Did you ever wonder what it was like to travel through East Tennessee around the late 1800s? Today’s column will afford you that opportunity based on a document written by someone known only as ODT, who traveled to the area in 1877. Overall, the trip details are glowing with only a hint of negativity.
The writer’s stated purpose for the trip was to make a case for people living in the crowded north to come to the unpopulated pristine mountains of the South. He or she traversed the region through Virginia and Tennessee with a particular focus on the Cumberland Plateau region of East Tennessee.
Clean invigorating air, pure water, mild healthful climate and especially low-priced land quickly captured his attention, but he was shocked to hear valley people describe land in the mountains as worthless for agricultural purposes. But it was possibly of great value for its plentiful coal and iron deposits across the plateau.
Vintage Photo of the Cumberland Plateau
Surprisingly, Mr. ODT learned that many of the inhabitants had migrated there from the north. Properly cultivated land was very fertile and yielded abundant and consistent crops. Nearly all the produce grown in the north grew equally well in a Southern climate. He was astonished at how good apples and potatoes grown in the region tasted. Delicious pears, quinces (hard apple-like seeded fruit edible only when cooked), grapes and berries all grew rapidly.
Mr. T found out that wild grass abundantly thrived everywhere among the timber and all over the plateau. The raising of cattle and sheep was the most profitable business for farmers. There was a great abundance of fine timber available, which at that time had little market value except for sporadic house building and putting up or repairing fencing along property lines.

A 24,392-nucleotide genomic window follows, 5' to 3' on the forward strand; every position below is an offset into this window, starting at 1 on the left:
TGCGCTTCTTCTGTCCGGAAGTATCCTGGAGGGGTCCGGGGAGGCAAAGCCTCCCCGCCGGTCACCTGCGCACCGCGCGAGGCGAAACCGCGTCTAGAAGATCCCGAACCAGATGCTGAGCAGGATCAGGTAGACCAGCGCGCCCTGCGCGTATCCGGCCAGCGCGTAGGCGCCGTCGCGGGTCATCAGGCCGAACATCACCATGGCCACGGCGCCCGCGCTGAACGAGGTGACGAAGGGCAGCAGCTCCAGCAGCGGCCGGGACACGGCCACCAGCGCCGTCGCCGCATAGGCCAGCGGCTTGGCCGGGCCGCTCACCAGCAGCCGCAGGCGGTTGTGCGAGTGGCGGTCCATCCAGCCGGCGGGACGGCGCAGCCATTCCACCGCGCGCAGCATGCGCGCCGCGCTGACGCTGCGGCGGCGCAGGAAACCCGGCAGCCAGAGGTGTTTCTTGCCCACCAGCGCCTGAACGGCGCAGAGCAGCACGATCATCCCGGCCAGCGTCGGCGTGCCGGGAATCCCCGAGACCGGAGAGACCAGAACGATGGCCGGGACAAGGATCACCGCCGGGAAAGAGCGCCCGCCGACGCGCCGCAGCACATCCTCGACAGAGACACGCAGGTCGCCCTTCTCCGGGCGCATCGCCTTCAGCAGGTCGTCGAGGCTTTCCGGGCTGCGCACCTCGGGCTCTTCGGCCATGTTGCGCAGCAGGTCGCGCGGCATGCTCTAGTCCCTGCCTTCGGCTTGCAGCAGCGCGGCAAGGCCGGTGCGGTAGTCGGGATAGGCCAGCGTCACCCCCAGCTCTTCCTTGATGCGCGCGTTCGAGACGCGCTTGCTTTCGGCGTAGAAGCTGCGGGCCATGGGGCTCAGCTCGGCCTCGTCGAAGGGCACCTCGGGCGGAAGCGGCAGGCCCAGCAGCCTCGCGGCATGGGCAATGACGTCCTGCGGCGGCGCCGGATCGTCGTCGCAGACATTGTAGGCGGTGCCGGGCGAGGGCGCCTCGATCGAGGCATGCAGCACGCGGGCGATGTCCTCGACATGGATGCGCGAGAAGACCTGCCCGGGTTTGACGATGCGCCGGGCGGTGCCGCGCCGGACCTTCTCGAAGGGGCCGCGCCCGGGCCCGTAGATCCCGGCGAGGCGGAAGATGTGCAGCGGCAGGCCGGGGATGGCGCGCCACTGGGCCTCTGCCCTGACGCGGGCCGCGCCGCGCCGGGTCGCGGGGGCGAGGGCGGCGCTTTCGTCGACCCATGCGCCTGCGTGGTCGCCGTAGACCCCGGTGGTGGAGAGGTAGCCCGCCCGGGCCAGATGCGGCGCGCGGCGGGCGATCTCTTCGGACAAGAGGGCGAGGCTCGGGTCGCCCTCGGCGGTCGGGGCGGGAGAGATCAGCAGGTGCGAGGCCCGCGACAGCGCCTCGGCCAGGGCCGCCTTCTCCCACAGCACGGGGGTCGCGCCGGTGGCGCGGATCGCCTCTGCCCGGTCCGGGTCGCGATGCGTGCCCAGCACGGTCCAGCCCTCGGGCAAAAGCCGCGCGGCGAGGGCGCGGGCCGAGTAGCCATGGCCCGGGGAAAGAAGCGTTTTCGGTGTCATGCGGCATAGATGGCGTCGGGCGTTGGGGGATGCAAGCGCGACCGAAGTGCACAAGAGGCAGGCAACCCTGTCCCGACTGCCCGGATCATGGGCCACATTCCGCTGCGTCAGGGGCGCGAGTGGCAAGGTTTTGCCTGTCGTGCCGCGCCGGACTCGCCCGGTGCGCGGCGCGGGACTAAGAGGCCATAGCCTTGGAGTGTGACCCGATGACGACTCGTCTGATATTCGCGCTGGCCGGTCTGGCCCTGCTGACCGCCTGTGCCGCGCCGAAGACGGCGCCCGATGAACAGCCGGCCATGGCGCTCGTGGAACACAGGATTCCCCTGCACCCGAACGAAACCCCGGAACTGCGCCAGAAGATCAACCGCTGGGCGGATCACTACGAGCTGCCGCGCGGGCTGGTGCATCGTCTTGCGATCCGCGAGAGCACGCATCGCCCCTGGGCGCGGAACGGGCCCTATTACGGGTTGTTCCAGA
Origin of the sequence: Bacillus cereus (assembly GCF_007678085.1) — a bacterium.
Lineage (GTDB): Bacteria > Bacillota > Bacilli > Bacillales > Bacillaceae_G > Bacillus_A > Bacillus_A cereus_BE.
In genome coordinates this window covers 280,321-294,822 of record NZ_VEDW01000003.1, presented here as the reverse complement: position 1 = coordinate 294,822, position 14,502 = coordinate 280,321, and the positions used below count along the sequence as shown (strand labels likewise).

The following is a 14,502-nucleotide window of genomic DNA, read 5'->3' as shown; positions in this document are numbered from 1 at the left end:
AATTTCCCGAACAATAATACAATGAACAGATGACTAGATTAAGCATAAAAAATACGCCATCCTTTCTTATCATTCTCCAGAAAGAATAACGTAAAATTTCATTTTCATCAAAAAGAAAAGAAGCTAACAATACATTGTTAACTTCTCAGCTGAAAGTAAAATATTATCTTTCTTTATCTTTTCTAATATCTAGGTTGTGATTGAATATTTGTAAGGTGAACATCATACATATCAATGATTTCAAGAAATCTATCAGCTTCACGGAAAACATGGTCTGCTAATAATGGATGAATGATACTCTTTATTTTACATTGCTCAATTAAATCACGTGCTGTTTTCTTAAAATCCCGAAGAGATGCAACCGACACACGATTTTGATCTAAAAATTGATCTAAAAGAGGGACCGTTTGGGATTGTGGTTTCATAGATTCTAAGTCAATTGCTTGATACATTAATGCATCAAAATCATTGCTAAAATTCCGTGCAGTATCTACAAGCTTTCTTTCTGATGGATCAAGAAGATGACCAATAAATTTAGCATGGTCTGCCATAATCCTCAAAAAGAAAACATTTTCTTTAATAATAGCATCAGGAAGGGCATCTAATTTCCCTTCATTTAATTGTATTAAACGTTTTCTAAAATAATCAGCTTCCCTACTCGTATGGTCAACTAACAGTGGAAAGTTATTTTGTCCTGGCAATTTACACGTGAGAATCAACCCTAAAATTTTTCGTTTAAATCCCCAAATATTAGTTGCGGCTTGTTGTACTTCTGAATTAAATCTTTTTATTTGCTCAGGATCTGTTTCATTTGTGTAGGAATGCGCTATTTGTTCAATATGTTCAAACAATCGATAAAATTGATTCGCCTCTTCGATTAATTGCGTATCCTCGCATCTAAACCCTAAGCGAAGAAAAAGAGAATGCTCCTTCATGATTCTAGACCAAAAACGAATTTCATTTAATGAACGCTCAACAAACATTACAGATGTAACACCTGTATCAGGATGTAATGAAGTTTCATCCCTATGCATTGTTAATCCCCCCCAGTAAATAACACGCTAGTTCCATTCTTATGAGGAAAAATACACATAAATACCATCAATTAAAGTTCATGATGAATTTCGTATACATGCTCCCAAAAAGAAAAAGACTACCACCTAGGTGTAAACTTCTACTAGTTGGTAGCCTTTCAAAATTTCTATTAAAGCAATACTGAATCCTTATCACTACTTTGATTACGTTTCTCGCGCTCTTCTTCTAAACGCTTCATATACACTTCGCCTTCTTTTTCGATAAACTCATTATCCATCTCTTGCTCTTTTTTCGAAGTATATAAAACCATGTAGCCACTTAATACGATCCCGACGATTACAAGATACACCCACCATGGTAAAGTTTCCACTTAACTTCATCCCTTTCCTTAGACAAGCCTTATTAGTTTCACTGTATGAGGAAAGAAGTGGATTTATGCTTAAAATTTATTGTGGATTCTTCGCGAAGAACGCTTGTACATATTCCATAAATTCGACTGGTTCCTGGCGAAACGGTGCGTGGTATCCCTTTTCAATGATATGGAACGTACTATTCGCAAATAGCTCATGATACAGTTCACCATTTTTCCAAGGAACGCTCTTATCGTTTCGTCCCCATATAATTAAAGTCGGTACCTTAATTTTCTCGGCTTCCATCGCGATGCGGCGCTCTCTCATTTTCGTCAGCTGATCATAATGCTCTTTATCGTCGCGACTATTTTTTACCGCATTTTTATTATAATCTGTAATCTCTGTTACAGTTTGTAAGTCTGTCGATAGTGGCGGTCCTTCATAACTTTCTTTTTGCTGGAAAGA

However, the mysterious writer from yesteryear felt it would ultimately become important for manufacturing purposes, especially with a variety of oak, chestnut, hickory, maple, poplar and white and Southern pine. The land’s elevation had a stabilizing effect on the temperature, making winters mild and short and summer heat less severe than those in Northern states.
A cool breeze made summer nights highly comfortable, especially with windows partially open. Medical statistics from that era showed that the area was one of the healthiest sections of the country with its abundant springs of untainted water, many of them believed to be medicinal. Everywhere were creeks, branches and running streams. The 1877 traveler indicated that he walked several miles through forest after forest without encountering a single pool of tainted water. It was not to be found.
O’s words about the native population were equally interesting; he judged them to have an easy, kindly disposition, but indicated they were uneducated and a bit laid back. They appeared fully satisfied with their diminutive crudely-built log house and a small patch of potatoes out back. The residents supplemented their diet with fresh deer meat that was easily obtained on the plateau. The friendly inhabitants readily embraced immigration from their Northern settlers.
The mountaineer’s biggest drawbacks were a lack of schools to educate children and no effort to maintain a definitive culture. This deficiency resulted in a tendency for each family to live in isolation. On the plus side, an abundance of choice land was located near the railroad and adjacent to the river, which could be purchased for prices ranging from $2 to $5 an acre.
The writer concluded his comments by summarizing his feeling for the potential of the sparsely settled East Tennessee area: “I believe this to be the true idea of settling a new country. If a number of families, agreeable to one another, would locate close together where they could have a school and society and mutually assist and encourage each other, they would with proper management very soon build up comfortable and independent homes.”
Thank you Mr. ODT for sharing your nostalgic document with us. You made me want to turn an old antique clock back to the golden days of yesteryear.